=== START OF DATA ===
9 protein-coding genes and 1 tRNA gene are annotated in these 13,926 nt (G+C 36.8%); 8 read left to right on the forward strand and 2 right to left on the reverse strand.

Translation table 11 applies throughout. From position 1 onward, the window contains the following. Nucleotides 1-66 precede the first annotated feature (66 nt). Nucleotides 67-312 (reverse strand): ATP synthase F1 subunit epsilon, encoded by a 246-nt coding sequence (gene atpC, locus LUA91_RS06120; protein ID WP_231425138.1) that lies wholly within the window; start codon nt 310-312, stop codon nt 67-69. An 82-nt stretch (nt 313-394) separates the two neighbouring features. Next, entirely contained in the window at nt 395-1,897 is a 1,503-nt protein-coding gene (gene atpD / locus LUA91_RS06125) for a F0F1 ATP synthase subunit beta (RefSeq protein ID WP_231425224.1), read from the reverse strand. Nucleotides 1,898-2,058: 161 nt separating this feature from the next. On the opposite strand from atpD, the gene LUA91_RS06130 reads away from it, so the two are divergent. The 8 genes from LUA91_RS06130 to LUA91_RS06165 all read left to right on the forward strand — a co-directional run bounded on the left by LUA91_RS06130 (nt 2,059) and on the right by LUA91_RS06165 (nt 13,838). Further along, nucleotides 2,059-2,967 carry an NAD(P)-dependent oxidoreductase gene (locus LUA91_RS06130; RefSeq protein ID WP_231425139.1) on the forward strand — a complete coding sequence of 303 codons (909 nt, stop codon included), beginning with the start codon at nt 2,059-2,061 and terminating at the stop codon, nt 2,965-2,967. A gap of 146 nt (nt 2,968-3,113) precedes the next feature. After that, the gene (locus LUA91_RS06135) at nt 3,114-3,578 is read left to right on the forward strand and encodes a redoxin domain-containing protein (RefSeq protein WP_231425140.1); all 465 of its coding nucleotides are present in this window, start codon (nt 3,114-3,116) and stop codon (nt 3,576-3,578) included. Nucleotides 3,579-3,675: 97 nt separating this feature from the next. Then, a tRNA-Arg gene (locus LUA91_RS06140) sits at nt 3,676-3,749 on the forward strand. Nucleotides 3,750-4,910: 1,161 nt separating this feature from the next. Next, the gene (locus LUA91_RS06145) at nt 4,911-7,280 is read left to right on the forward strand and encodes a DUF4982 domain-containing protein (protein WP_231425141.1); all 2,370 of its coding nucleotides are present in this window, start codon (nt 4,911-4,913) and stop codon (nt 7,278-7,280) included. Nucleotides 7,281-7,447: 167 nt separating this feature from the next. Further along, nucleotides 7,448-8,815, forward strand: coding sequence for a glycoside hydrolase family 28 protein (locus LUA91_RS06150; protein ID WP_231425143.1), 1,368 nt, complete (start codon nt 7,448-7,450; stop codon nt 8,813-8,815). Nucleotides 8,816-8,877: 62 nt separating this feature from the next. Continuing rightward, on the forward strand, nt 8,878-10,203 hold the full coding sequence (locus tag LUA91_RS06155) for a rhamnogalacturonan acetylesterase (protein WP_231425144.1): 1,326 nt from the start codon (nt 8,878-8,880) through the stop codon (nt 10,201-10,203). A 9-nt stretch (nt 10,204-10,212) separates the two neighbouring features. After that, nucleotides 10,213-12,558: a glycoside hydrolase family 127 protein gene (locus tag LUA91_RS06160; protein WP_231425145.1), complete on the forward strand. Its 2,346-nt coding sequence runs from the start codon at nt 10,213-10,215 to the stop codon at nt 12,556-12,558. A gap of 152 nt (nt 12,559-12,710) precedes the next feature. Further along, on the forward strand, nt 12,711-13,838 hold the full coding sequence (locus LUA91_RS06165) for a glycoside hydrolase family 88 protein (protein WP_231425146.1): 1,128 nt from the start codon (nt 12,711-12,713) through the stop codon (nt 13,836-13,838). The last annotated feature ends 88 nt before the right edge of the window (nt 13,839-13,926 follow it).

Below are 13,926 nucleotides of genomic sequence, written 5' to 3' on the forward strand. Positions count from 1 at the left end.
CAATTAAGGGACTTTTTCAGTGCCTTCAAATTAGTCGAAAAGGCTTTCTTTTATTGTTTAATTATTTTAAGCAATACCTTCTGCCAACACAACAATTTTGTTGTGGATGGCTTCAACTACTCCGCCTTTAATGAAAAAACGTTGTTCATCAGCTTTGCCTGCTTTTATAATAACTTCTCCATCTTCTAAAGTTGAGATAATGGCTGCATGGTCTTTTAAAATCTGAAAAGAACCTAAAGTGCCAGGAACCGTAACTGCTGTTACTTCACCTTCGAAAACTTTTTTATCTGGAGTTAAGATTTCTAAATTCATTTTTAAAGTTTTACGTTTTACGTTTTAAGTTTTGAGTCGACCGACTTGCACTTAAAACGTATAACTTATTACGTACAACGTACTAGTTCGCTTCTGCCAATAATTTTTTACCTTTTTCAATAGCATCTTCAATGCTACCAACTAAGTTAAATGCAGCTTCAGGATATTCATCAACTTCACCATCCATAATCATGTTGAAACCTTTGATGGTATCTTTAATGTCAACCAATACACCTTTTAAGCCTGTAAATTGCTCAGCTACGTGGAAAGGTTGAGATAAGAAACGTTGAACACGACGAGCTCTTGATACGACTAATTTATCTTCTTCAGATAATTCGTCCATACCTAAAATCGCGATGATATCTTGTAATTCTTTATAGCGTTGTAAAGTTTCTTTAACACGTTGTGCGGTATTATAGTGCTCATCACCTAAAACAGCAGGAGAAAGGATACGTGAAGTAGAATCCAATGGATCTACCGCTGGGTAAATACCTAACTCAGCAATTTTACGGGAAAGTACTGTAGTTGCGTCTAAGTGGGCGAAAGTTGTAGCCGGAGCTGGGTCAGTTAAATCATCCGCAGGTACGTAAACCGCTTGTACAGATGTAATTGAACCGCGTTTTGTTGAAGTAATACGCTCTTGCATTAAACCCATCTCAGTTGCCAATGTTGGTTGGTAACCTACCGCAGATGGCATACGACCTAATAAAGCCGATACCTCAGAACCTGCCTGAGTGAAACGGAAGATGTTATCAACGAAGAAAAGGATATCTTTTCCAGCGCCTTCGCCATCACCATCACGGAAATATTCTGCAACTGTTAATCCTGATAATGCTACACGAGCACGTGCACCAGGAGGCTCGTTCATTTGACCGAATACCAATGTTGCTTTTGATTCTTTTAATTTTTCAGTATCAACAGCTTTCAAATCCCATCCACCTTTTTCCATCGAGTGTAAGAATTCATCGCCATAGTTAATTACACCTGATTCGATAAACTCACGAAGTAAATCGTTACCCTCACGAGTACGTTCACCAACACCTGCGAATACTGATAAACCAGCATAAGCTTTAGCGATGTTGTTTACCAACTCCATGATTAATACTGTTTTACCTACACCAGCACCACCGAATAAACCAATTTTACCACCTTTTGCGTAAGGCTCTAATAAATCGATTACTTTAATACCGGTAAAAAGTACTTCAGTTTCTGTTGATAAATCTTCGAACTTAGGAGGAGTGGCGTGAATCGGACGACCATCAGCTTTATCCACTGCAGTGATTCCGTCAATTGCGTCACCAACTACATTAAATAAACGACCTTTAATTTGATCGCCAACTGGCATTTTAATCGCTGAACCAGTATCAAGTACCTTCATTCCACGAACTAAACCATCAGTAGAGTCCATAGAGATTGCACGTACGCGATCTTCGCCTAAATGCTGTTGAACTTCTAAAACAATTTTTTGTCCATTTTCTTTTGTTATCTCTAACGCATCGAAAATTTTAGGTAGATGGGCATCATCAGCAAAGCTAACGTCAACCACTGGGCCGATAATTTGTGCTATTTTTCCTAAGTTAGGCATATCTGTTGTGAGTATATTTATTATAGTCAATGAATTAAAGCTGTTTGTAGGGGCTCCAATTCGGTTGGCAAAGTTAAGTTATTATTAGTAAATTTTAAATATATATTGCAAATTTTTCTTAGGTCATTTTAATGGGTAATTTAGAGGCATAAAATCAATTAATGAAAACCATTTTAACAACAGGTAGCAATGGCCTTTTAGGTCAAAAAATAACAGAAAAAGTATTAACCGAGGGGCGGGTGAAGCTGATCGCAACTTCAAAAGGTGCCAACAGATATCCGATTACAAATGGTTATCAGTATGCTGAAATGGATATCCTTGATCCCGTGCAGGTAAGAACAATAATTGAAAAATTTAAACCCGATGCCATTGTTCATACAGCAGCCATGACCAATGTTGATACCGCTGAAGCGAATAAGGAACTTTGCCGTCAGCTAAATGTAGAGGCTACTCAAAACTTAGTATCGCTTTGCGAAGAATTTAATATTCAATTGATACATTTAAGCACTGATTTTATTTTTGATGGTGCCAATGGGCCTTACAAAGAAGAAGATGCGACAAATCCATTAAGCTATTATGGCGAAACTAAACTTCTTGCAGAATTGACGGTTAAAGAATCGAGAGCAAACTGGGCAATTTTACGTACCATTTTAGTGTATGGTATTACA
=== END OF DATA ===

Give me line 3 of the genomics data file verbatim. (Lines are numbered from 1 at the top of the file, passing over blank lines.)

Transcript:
Below are 13,926 nucleotides of genomic sequence, written 5' to 3' on the forward strand. Positions count from 1 at the left end.